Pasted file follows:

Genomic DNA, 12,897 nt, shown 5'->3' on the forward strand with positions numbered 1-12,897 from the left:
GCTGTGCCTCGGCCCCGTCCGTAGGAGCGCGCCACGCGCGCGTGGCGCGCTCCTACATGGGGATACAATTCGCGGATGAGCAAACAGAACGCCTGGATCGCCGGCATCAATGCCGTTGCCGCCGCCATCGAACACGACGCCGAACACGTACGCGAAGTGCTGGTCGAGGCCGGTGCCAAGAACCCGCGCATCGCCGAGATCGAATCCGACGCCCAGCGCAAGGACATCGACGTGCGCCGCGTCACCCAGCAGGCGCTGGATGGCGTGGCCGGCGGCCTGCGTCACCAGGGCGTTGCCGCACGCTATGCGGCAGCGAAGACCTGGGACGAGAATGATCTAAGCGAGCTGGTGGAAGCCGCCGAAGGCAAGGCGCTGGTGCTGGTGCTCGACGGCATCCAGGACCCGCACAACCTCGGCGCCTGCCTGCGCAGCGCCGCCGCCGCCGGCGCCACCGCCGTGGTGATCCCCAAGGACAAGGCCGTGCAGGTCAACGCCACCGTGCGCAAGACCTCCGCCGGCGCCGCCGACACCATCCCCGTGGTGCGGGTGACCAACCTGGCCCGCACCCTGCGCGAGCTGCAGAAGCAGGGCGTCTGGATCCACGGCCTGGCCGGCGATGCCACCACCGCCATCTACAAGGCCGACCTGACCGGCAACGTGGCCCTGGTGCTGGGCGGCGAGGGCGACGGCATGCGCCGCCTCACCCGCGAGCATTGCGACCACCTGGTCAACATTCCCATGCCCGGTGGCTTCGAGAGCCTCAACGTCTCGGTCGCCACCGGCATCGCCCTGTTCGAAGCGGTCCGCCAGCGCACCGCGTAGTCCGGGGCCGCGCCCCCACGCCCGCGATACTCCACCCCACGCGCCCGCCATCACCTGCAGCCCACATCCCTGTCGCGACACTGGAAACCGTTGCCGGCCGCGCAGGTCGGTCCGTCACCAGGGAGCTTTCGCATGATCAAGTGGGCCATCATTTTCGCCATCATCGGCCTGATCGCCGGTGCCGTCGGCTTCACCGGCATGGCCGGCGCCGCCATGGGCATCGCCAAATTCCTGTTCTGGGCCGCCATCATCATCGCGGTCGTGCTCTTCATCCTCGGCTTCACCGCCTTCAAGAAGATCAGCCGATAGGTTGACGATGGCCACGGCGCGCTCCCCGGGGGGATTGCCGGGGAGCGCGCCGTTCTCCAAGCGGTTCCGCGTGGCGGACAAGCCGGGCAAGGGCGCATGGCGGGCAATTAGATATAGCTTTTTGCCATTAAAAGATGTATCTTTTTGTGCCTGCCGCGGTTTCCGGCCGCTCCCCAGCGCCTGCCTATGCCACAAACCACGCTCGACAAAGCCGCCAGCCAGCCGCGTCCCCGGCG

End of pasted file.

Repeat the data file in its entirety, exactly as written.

Genomic DNA, 12,897 nt, shown 5'->3' on the forward strand with positions numbered 1-12,897 from the left:
GCTGTGCCTCGGCCCCGTCCGTAGGAGCGCGCCACGCGCGCGTGGCGCGCTCCTACATGGGGATACAATTCGCGGATGAGCAAACAGAACGCCTGGATCGCCGGCATCAATGCCGTTGCCGCCGCCATCGAACACGACGCCGAACACGTACGCGAAGTGCTGGTCGAGGCCGGTGCCAAGAACCCGCGCATCGCCGAGATCGAATCCGACGCCCAGCGCAAGGACATCGACGTGCGCCGCGTCACCCAGCAGGCGCTGGATGGCGTGGCCGGCGGCCTGCGTCACCAGGGCGTTGCCGCACGCTATGCGGCAGCGAAGACCTGGGACGAGAATGATCTAAGCGAGCTGGTGGAAGCCGCCGAAGGCAAGGCGCTGGTGCTGGTGCTCGACGGCATCCAGGACCCGCACAACCTCGGCGCCTGCCTGCGCAGCGCCGCCGCCGCCGGCGCCACCGCCGTGGTGATCCCCAAGGACAAGGCCGTGCAGGTCAACGCCACCGTGCGCAAGACCTCCGCCGGCGCCGCCGACACCATCCCCGTGGTGCGGGTGACCAACCTGGCCCGCACCCTGCGCGAGCTGCAGAAGCAGGGCGTCTGGATCCACGGCCTGGCCGGCGATGCCACCACCGCCATCTACAAGGCCGACCTGACCGGCAACGTGGCCCTGGTGCTGGGCGGCGAGGGCGACGGCATGCGCCGCCTCACCCGCGAGCATTGCGACCACCTGGTCAACATTCCCATGCCCGGTGGCTTCGAGAGCCTCAACGTCTCGGTCGCCACCGGCATCGCCCTGTTCGAAGCGGTCCGCCAGCGCACCGCGTAGTCCGGGGCCGCGCCCCCACGCCCGCGATACTCCACCCCACGCGCCCGCCATCACCTGCAGCCCACATCCCTGTCGCGACACTGGAAACCGTTGCCGGCCGCGCAGGTCGGTCCGTCACCAGGGAGCTTTCGCATGATCAAGTGGGCCATCATTTTCGCCATCATCGGCCTGATCGCCGGTGCCGTCGGCTTCACCGGCATGGCCGGCGCCGCCATGGGCATCGCCAAATTCCTGTTCTGGGCCGCCATCATCATCGCGGTCGTGCTCTTCATCCTCGGCTTCACCGCCTTCAAGAAGATCAGCCGATAGGTTGACGATGGCCACGGCGCGCTCCCCGGGGGGATTGCCGGGGAGCGCGCCGTTCTCCAAGCGGTTCCGCGTGGCGGACAAGCCGGGCAAGGGCGCATGGCGGGCAATTAGATATAGCTTTTTGCCATTAAAAGATGTATCTTTTTGTGCCTGCCGCGGTTTCCGGCCGCTCCCCAGCGCCTGCCTATGCCACAAACCACGCTCGACAAAGCCGCCAGCCAGCCGCGTCCCCGGCG